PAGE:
Tag Archives: WordPress

The survival of higher education by Steve Wheeler

‘The Survival of Higher Education’ by @timbuckteeth

I’ve been following and talking with Professor Steve Wheeler for several years now, and have had the honour of presenting at his Pelecon conference and sharing the billing at the eAssessment Scotland conference.

Steve often writes individual posts or, like recently, he writes a series of post with common themes to expand or challenge a certain approach or concept of education – his 2010 series on ‘Distance Learning / Distance Education’ initiated some interesting discussions. Steve has, this time, been looking at the survival of Higher Education – please read all of Steve’s posts, you know you’ll be the  better for it.

I’ve linked to Steve’s original work here, as well as my response I posted to his website – I concentrate on  specific aspect of his posts/series, but please be sure to read the full posts so my comments (and the quotes) are not taken out of context:  Continue reading

eBook QR Codes in Education from David Hopkins

Writing an eBook: Lessons learned on how, where, and why

Those of you know me will know I published two eBooks earlier this year. This post will deal a little with the ‘how’ and ‘why’ I did it, but also I hope it’ll help you think about whether it’s something you want to do for yourself.

Self-publishing isn’t just about fiction or recipe books, it isn’t just about making lots of money or becoming a house-hold name. It’s about control over your knowledge, control and influence over availability and presentation of your work, and above all it’s about your name and your ‘brand’.

Just so you know I’m talking from experience, here are the details of my two self-published works (to date) – I have grown and strengthened my reputation based around my work as Learning Technologist and with QR Codes, and I write here on these topics frequently:

  • eBook QR Codes in Education from David HopkinsQR Codes in Education: “These black and white squares have appeared everywhere from billboards at the side of the road, roof tops, cola cans, buses, magazines, etc. So why not in your library, textbook, assignment, project, or classroom display? The ability to use them to direct students or colleagues to online resources (presentation slides, websites, video, book location, etc.) is powerful and engaging and, when well implemented, can offer a level of interaction and engagement. It’s not about what they are but about how we use them and what they can offer me in an educational setting.”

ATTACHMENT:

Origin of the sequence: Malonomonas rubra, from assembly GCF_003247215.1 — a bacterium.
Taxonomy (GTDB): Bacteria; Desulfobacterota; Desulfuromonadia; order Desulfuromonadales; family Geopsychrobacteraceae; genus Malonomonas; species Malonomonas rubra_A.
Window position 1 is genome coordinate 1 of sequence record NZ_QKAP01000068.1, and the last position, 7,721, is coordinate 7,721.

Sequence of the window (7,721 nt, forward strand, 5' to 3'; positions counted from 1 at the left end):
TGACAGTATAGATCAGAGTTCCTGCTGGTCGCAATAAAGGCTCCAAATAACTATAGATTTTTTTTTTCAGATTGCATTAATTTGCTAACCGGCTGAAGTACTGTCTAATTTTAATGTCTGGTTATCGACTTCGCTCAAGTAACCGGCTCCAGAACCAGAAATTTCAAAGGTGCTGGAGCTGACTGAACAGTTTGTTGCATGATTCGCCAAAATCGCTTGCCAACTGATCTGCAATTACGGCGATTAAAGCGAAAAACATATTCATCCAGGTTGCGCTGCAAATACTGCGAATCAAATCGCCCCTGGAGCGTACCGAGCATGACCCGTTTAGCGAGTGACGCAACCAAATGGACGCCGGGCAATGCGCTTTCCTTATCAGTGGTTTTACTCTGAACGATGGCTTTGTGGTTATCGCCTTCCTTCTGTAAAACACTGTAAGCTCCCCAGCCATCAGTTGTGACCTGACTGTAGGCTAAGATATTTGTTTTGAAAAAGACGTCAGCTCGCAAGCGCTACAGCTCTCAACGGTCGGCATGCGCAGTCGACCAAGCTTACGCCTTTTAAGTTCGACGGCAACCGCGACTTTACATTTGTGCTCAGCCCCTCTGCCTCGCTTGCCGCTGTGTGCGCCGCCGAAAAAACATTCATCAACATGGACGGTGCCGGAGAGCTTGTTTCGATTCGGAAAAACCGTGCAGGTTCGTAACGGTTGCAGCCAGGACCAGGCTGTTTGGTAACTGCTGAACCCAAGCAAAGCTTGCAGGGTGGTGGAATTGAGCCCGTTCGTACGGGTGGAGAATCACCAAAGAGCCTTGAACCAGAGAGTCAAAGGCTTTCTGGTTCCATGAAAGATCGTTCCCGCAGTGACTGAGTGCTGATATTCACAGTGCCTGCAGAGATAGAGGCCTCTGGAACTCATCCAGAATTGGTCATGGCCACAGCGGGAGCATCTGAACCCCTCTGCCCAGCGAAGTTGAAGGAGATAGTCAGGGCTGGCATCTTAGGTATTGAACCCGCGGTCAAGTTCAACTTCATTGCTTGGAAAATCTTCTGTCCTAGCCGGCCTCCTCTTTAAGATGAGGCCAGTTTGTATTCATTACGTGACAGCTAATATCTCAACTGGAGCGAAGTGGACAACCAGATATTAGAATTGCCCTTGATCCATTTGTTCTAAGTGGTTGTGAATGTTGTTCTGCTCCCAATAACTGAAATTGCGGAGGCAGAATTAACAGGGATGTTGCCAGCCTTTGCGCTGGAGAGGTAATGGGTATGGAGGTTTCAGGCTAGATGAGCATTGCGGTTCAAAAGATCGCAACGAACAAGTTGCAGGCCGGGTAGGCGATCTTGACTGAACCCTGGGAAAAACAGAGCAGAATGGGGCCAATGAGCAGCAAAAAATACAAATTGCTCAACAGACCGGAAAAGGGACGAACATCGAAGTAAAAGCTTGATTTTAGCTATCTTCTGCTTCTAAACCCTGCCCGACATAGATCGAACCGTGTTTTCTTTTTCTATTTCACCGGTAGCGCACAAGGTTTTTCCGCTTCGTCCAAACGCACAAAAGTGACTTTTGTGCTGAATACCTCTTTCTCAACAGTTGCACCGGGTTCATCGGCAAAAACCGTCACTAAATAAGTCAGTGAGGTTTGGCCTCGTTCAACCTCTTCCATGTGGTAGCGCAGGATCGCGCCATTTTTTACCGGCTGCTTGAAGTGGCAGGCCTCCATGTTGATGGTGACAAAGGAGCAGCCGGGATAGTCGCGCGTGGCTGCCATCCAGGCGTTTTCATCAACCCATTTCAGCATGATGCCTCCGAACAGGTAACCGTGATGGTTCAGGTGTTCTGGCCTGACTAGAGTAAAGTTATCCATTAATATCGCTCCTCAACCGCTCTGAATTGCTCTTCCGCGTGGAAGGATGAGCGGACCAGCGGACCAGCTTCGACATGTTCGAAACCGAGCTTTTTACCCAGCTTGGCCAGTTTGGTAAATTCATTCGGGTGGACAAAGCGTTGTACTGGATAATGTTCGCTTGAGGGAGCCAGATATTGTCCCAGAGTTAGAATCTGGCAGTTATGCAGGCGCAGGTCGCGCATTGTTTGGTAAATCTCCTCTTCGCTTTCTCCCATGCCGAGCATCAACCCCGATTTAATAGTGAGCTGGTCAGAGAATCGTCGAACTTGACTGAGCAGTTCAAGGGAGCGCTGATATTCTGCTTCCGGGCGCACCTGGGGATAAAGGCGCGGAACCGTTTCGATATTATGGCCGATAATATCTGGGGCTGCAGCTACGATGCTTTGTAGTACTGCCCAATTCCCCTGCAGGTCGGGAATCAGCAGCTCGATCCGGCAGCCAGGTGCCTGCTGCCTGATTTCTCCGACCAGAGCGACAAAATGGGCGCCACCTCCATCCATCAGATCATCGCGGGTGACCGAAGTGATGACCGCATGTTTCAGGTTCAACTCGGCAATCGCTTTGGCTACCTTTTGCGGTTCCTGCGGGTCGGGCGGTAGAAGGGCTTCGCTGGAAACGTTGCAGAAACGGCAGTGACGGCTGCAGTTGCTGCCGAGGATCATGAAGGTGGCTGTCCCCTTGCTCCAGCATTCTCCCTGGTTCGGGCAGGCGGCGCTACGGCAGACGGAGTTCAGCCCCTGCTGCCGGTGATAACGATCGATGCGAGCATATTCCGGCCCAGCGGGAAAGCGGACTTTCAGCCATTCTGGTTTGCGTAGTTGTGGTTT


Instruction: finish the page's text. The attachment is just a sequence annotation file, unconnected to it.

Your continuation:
• What is a Learning Technologist? eBookWhat is a Learning Technologist?: “My journey as a Learning Technologist started in 2007 and has taken many turns and overcome many obstacles. What has remained throughout is the question of ‘what is a Learning Technologist’? Looking at published work and personal experience I have collected my blog posts together in this eBook and added further commentary and notes to provide the background to the posts and the work I am engaged in.”

Why

I’ll deal with the first real questions about writing an eBook … whyContinue reading

Apps

Question – what app could you NOT live without?

AppsWhat App could you NOT live without? Whether it’s Dropbox for collaborative working, Angry Birds for brainless relaxation, WordPress for your blogging activities, Keynote for presentation creation and delivery, Blackboard Mobile Learn for course/material management, email or calendars  for normal work use, or something else entirely … what App do you use the most or consider the most important in your working/daily life.

I’m not limiting this to iOS ‘apps’ but please consider any ‘tool’ you use on a mobile or tablet device.

Leave a comment below and share your App and reasons for it. If you’ve already written this up then link to your post and share your thoughts and preferences with us.